Random memories

It would be convenient if memories popped up in the order they had happened but they don’t!  Yesterday I thought of Granny’s feather dusters. There were two, one with a long cane handle that could reach to the ceiling and one with a short handle. She would let me have the short one but I would have caused havoc with the long one. Granny made them herself – every time a hen went in the pot, the long feathers were kept for renewing dusters and the small feathers would end up in a pillow eventually. I kept the wooden chairs free of dust. She also had a carpet beater and that was great fun battering the rugs and seeing the dust fly.

Another memory which popped up today is the lovely shiny brass toasting fork which hung at the side of the range. Nowadays most folk put their slices of bread in a toaster. Then, we put the bread on the prongs of the fork and held it near the fire. I think it made better toast than the toasters.

Talking about dust flying reminded me that in the summer, especially if the cows were in the field, there were a lot of flies. To remedy this fly-stickers, bought at the Ironmonger’s, were hung from the ceiling. They must have smelled nice to the flies because they would land on it and stick. When it was covered it went in the bin or on to the occasional bonfire. Grandaddy had to get rid of rubbish.  In the garden was a bush called Southernwood. Granny would cut sprigs from it and lay them on the table and sills, because flies didn’t like the scent.  However, I remember bringing in some hawthorn twigs with lovely pink flowers from the hedge on the brae and Granny got quite upset, she said it was unlucky to bring it indoors.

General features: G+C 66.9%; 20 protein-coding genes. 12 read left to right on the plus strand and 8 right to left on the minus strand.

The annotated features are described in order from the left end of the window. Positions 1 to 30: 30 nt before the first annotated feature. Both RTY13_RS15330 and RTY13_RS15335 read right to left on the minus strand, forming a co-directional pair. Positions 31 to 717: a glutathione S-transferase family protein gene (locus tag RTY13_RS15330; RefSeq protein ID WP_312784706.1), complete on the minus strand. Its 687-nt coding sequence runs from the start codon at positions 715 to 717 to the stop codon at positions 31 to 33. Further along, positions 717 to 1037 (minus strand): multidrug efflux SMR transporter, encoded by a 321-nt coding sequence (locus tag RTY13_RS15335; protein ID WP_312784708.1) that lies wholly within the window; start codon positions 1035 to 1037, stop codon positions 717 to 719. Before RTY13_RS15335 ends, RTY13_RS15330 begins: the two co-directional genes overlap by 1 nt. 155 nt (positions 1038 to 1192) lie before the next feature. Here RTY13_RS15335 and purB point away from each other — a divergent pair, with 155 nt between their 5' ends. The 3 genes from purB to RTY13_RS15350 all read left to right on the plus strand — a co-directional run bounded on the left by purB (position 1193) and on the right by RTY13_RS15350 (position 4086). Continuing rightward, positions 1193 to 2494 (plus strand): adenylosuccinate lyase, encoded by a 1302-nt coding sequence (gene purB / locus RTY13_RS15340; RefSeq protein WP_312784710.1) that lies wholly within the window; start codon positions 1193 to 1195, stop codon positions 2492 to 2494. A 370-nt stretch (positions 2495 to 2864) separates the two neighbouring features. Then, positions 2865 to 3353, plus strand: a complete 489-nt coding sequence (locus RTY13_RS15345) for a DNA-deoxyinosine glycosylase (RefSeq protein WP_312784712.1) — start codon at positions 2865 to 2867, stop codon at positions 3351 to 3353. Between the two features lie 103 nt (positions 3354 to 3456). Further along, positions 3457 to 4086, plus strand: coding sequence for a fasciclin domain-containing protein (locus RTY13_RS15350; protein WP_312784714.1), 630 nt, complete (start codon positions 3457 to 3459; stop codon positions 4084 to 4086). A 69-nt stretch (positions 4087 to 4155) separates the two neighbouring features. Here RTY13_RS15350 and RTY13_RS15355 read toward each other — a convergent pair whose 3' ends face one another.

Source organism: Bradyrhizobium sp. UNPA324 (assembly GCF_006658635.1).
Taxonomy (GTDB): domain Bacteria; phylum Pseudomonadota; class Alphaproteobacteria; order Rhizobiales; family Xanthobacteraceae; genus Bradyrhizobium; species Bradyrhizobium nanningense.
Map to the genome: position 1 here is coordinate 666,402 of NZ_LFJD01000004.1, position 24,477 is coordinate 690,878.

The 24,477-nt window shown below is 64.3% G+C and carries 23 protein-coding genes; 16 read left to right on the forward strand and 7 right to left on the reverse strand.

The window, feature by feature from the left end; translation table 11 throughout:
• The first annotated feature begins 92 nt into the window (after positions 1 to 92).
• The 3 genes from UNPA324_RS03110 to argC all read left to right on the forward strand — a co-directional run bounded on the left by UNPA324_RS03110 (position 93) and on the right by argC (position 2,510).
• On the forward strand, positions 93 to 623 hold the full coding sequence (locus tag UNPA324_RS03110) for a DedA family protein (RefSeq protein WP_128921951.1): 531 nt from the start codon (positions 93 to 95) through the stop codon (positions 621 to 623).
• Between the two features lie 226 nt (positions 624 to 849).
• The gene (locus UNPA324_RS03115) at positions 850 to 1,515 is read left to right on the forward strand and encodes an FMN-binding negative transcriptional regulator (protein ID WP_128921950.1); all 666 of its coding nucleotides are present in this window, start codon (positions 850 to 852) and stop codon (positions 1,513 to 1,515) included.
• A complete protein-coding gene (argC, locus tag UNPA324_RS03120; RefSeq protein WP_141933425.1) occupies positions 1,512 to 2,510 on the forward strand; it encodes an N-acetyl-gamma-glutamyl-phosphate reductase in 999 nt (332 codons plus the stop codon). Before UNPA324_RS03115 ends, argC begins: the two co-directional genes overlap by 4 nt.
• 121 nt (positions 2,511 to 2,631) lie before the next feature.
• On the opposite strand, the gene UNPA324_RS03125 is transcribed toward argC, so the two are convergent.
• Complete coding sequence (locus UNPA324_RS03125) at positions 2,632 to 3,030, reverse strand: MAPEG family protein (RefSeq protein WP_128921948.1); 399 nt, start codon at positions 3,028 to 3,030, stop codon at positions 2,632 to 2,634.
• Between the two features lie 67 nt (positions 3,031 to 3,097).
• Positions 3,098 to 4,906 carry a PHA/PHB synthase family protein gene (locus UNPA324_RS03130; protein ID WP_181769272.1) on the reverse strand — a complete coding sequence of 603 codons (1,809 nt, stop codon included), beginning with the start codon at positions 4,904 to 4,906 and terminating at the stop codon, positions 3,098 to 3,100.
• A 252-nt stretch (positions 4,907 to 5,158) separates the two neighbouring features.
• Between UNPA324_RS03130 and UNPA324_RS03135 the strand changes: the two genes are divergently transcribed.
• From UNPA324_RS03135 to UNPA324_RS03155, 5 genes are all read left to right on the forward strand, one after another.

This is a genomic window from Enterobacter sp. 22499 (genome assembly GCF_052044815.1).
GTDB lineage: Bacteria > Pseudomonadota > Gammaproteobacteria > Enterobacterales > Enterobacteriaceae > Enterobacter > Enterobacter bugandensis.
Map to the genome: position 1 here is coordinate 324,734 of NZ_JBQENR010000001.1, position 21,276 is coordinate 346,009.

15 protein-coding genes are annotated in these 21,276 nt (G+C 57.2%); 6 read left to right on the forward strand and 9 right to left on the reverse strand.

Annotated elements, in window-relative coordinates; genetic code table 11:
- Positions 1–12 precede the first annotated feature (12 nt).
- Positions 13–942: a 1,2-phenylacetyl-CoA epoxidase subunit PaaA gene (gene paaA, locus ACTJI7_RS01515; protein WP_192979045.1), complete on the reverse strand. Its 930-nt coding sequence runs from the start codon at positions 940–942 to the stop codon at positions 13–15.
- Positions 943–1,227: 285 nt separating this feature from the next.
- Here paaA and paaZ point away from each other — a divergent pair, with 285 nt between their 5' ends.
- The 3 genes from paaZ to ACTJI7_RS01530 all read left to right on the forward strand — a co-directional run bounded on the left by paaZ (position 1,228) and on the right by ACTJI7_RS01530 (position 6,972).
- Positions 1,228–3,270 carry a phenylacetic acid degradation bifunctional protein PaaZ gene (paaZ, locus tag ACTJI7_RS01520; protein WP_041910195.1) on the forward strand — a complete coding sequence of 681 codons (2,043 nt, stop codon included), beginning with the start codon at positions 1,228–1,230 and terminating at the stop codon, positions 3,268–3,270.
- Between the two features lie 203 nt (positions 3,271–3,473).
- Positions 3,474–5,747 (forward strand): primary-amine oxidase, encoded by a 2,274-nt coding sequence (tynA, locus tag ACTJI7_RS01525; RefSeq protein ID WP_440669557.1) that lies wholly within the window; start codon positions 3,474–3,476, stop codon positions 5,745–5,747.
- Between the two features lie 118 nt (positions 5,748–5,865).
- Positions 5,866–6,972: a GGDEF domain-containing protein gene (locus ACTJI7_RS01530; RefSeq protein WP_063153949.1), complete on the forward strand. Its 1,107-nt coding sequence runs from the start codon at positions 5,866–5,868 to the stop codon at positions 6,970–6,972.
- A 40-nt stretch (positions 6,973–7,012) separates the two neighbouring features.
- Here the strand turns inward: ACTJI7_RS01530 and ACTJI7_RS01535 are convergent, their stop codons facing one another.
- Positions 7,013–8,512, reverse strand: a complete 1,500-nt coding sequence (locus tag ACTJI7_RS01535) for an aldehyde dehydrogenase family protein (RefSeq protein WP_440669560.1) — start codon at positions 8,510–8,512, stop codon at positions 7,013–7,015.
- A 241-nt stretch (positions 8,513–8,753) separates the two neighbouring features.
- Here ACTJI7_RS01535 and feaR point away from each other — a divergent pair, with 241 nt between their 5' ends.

Fleet Street offices. © Copyright Christopher Hilton and licensed for reuse under Creative Commons Licence

Fleet Street offices. © Copyright Christopher Hilton and licensed for reuse under this Creative Commons Licence.

Granny had two magazines every week. People’s Friend had a story for children at the back and the Will and Wag comic strip. Annie S. Swan was their main author, and once I was a good reader I read all the stories. There was never anything in it to bring a blush to a maiden’s cheek!  Red Letter was the other magazine. The name sounds a bit racy but it wasn’t. Every week my job for a spell was to cut out a coupon which Granny saved and, in time, she exchanged them all for tea sets, known then and now as the Pansy tea sets. There were two of them, and my sister Annabel and I still have what remains. We treasure them but it’s unlikely any of our descendants will! They also bought the Kilmacolm Advertiser which gave local news, announced future events and so on.